South Jersey Local wins Public Speaking World Championship

Jocelyn Tyson's public speech earns her Toastmasters' world championship

Jocelyn Tyson belongs to the Voorhees chapter of Toastmasters Internationl and is a resident of Mount Laurel. She competed against contestants from more than 100 countries.
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Mount Laurel resident Jocelyn Tyson was named Toastmasters International World Champion of Public Speaking last week for her speech, “Have you been there?”

A member of Toastmasters International, Tyson competed against contestants from more than 100 countries. This year’s months-long competition finished at the 2023 International Convention in the Bahamas as 28 semifinalists competed for the title.

The contest starts in Toastmasters clubs across the globe. From there, participants advance in four competition levels: area, division, district and region, according to Toastmasters. Two winners from each region-level contest move to the semifinals, where a panel of experienced Toastmasters determines the eight finalists. Each speech they give lasts between five to seven minutes.

Tyson’s speech centered on her experience competing in a triathlon on her birthday. She describes herself as someone who doesn’t bike, run or swim, hence the challenge part.

“My inner go-getter said, ‘Yeah, lets do this,’ but my inner critic said, ‘Slow down hot stuff. You hate swimming, you barely bike …” Tyson said in her speech. “Just like that I had two warring sides with two logical explanations … I decided to go with my inner go-getter.”

After eight months of training – working with swim coaches, running daily and spending time on a new bike – Tyson felt prepared for race day.

“It’s race day; people are lined up ready to start (the swim),” she recalled. “They blow the whistle and the race is off. I, on the other hand, am still at the bank of the lake. My brain couldn’t seem to understand that the dark, dreary lake water was the same water I learned to swim in at the pool.”

Tyson began to panic inside, causing her to freeze before diving into the lake to start a chaotic backstroke that led her in the wrong direction of the race. Ultimately a lifeguard in a canoe directed her while shouting that she was going the wrong way.

Internally Tyson was eager to quit, but knew if she could get herself going in the right direction, the hardest part of the experience would be over and she could feel more comfortable on the bike and during the run.

This is when Tyson’s “inner go-getter” kicked in, reminding her that after the swim, she was one-third of the way through the race. That was enough to propel her to the banks of the lake to finish the entire workout.

“I implore you, I beg you, look deep within on your next challenge,” Tyson said before walking off the Toastmasters stage. “Ffind your inner go-getter and see how far it can push you …,” I have been there, have you?’ Tyson said before walking off stage.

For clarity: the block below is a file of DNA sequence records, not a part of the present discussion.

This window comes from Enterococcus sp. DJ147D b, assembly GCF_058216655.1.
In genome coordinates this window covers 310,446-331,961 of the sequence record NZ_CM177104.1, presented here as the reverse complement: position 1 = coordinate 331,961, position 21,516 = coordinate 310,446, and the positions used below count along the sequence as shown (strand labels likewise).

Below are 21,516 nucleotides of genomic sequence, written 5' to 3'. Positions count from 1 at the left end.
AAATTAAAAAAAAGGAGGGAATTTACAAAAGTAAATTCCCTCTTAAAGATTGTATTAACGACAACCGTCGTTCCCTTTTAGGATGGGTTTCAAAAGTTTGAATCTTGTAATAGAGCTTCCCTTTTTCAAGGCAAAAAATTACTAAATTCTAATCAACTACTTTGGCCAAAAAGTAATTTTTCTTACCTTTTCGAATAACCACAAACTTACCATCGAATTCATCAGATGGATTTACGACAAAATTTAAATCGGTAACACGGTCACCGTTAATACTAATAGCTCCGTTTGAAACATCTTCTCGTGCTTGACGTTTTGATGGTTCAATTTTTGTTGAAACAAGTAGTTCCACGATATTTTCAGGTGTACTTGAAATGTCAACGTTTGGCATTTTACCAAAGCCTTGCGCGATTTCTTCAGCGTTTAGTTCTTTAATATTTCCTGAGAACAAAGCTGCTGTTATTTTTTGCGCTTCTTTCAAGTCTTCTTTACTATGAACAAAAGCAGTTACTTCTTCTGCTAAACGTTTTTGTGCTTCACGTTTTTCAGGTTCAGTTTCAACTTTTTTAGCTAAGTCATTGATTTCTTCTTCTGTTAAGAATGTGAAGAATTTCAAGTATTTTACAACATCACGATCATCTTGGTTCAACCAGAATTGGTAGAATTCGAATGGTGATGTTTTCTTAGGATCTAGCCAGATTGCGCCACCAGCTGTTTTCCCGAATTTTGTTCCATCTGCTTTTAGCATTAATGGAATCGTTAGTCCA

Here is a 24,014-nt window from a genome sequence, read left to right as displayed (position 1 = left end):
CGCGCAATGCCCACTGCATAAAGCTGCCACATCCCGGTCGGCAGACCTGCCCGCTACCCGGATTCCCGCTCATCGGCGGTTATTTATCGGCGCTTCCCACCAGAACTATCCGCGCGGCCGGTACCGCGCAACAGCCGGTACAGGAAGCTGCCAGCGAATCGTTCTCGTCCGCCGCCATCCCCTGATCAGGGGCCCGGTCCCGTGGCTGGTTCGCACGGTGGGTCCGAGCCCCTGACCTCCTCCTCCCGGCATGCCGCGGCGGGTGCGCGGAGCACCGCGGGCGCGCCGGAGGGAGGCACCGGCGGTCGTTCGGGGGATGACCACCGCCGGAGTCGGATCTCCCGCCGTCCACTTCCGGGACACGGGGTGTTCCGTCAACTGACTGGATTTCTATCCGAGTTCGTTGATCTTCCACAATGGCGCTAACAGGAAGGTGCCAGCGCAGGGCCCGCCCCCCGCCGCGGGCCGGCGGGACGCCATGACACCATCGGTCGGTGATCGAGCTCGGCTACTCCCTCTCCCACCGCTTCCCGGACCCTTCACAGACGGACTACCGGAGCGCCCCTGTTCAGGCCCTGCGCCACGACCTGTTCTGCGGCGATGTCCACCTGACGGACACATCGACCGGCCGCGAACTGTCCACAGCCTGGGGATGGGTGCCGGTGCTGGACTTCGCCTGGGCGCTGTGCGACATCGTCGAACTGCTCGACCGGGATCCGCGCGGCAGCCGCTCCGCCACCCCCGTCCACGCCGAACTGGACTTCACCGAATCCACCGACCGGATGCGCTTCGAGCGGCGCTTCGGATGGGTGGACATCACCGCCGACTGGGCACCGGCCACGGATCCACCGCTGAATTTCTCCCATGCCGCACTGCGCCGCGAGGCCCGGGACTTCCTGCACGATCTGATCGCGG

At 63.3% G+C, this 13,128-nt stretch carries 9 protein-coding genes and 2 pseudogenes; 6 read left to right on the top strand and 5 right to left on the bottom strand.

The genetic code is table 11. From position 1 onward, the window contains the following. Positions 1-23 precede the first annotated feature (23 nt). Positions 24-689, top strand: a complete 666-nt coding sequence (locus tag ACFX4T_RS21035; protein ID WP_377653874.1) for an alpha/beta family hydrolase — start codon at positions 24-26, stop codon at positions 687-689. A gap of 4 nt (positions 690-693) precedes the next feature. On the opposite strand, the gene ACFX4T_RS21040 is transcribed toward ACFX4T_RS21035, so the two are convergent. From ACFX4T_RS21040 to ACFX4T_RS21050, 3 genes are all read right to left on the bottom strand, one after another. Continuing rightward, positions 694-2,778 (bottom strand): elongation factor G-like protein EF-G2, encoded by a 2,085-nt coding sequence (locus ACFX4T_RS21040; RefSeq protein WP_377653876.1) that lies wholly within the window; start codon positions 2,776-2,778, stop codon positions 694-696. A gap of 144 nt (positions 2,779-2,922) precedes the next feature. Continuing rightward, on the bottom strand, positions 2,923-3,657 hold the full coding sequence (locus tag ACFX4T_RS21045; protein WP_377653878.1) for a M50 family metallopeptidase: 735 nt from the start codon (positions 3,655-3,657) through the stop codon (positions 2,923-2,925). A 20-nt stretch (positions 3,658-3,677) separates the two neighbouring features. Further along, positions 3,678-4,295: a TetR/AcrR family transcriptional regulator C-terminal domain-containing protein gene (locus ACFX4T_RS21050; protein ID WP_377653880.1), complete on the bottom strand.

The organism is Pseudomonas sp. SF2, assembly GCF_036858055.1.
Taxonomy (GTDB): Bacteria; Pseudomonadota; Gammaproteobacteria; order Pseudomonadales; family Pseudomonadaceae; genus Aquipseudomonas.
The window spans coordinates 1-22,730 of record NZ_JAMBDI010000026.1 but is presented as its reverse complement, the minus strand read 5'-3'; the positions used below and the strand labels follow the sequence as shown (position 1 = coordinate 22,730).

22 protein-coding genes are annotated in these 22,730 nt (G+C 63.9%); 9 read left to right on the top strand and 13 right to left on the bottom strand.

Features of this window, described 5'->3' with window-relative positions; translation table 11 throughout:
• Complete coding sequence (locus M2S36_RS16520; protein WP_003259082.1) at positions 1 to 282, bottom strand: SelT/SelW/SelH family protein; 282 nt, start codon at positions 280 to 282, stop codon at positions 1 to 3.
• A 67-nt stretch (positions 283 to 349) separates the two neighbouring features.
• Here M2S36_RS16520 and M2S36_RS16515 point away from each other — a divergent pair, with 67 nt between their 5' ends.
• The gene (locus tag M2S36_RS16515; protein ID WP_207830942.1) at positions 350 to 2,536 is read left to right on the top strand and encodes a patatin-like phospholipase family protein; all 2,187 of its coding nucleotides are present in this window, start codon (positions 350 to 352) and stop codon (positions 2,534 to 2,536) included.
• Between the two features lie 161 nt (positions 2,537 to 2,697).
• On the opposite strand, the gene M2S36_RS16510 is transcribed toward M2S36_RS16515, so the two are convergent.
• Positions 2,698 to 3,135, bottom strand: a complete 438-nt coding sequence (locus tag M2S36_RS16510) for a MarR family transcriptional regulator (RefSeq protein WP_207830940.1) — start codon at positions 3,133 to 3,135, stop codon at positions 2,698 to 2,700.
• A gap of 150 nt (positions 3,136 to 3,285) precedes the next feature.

Despite having the talent and polish of a longtiime public speaker, Tyson has only been with Toastmasters International for two years and had never spoken publicly in front of large crowds until the competition. A pharmacist, she recently switched jobs to work as a vaccine and science specialist at the drugmaker Pfizer. She joined Toastmasters to improve her presentation skills at work.

“As a pharmacist, you talk to people, you communicate to people, but I have never had an opportunity to speak to people (of a larger quantity),” Tyson noted. “I wanted to get better at that and practice that, so someone (suggested) Toastmasters.”

Toastmasters members take on “pathways,” with Tyson’s being presentation. The organization’s speeches begin with short introductions and gradually expand to members conducting speeches in different formats to get comfortable in an array of settings.

Generally, each Toastmasters meeting is filled with assignments meant to improve vocabulary and working with groups, then speakers are evaluated by different judges once they present their speeches.

“One (speech assignment) in particular that stood out to me was one dealing with difficult audiences,” Tyson recalled, adding that such issues allow a contestant to adjust while speaking in front of a crowd.

Tyson’s crowd was anything but difficult: She made her audience laugh and got a round of applause when she finished. But she is ineligible to enter the competition next year.

“I’m a one and done,” she said with a laugh. “Once you win the championship, you are no longer allowed to compete in the Toastmasters International. Therefore, I have eliminated myself, but I guess that’s okay.”

But Tyson does look forward to an opportunity for public speaking in front of hundreds of people.

“it was very exciting,” she said. “Fingers crossed. I will see how (my) path goes and slowly start to build my craft and go on to another audience of that size one day.”

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